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Pets Large & Small

In the moment

Jennifer Vanderau
Cumberland Valley Animal Shelter

(11/2017) I have heard over the years that itís important to live in the moment. One of my favorite lines from Kung Fu Panda is "Yesterday is history. Tomorrow is a mystery. Today is a gift; thatís why it is called the present."

Being present, right now, can be incredibly refreshing. It can also be incredibly difficult.

As human beings, we have minds that seem to constantly run the gamut of what groceries are needed to when the next doctorís appointment is scheduled to what happened years Ė sometimes decades Ė ago.

Sometimes it feels like our minds canít ever really stop that constant spinning and looping it likes to do so much.

I heard a story recently about how a woman lives only in the now. She was asked about how she handles planning everything thatís coming up in the future and the she simply said, "I donít. Iím always right here" and she waved her hand in front of her face.

This is a woman who just jumps. She goes, quite literally, wherever the wind takes her. She makes decisions that for many of us would take months if not years to contemplate in one day. Can you imagine? I mean really?

She basically gives herself to the universe and knows, deep in her gut, that everything will work out how itís supposed to.

I can certainly understand how being present in the moment is quite freeing, but I also recognize how hard it is to maintain.

Interestingly enough, I may have discovered a remarkably easy way to accomplish this, though. As is no great surprise, it has to do with animals.

A few weeks ago I needed a picture of one of our cats in the adoption area. Heís a black-and-white boy with incredibly unique markings aptly named Oreo Cookie. Heís got black splotches around his eyes that make him look like he had some problems with mascara or eye liner, but it really just means he looks pretty cool.

Heís 1-year-old and came into the shelter as a stray. His green eyes seem very knowing, though, so for living only one year on this planet, I know thereís a story in this feline and I so wish I could hear it.

To get the picture I needed, I took him into the bonding room and let him wander for a little. He did the typical big boy stretch, extending his back legs out behind him and spreading his little toes and he glanced around the room.

Eventually he settled on the cat fluffy cat tree we have in the room and tucked his front legs under his chest and looked from the window to the door with every movement or noise. Heís a very intent boy and he didnít miss much.

I can tell that he would absolutely love to have a perch on or near a window. It was almost like a television for him! We have these awesome cat beds that actually attach with suction cups to the window pane. If you havenít seen them yet, check them out Ė theyíre perfect for the feline window watchers.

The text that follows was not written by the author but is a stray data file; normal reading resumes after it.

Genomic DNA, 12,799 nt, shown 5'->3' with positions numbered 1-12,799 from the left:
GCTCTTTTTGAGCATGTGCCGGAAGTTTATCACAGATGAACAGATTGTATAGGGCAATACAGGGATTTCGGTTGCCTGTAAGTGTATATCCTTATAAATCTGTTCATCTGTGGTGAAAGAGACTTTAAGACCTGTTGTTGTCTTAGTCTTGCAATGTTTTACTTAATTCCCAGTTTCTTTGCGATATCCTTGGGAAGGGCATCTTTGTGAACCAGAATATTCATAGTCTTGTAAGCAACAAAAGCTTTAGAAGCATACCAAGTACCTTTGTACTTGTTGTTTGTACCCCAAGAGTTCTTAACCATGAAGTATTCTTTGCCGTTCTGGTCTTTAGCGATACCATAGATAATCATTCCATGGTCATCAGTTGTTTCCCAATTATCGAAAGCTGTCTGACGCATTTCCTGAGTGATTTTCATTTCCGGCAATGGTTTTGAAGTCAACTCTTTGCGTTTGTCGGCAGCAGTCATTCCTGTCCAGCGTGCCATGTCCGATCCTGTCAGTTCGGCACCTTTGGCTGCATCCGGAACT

I had some time, so I just let him get settled and started snapping off some pictures. They turned out pretty well.

Eventually, though, I couldnít help it. I had to go over and get a pet. He saw me coming, let out a little meow and head-butted my hand.

What a sweetheart this guy is! I pulled out some toys for him and he batted them around a little Ė didnít leave his perch on that fluffy cat tree, though. He seemed to prefer the spot. Even when picked up and put on the window sill, he went back to that cat tree every time.

I must have found a toy with some catnip in it, because boy did he go a little nutty with that one! Nothing overly dramatic, mind you, he just rolled and chewed and generally seemed to "enjoy the trip," so to speak.

Oreo Cookie is one cool character and whoever gets him is going to be a very lucky human.

But the thing is as I sat and waited for him to settle in so I could get a picture, I could actually feel myself relax. We have music that plays in the bonding rooms and adoption kennels to soothe our animals and it can also help soothe people as well.

I really think just sitting quietly with that cat, trying to see and hear the world from his perspective, lowered my blood pressure and quieted my mind a bit. I kind of just gave myself over to him and the moment for a little while and man, it was nice.

Iíve experienced similar reactions when I have dogs out at offsite events. Sitting and petting a pup or hanging with a cat really can be a much-needed mental and physical break.

Animals very much living in the moment. Have you ever left your dog for thirty minutes and when you return itís as though youíve been gone for thirty hours? Animals have a little sense of time because of the circadian rhythm of the planet, but for the most part, they are very much in the present.

Taking some time to just sit with a pet and forget about everything you need to do or that has happened or is going to happen can often time be exactly what we require to unplug for a little while.

Animals give us so very much, in so many ways, so if you ever find yourself in need of being in the moment, why not stop by CVAS and hang out with a four-legged friend?

We have bonding rooms and spaces for you to spend time letting a cat be a cat or a dog be a dog.

You never know Ė it might just be the best therapy youíll ever find.

*****

Jennifer Vanderau is the Director of Communications for the Cumberland Valley Animal Shelter in Chambersburg, Pa., and can be reached at cvasoc@innernet.net. The shelter accepts both monetary and pet supply donations. For more information, call the shelter at (717) 263-5791 or visit the website www.cvas-pets.org.

Read other articles by Jennifer Vanderau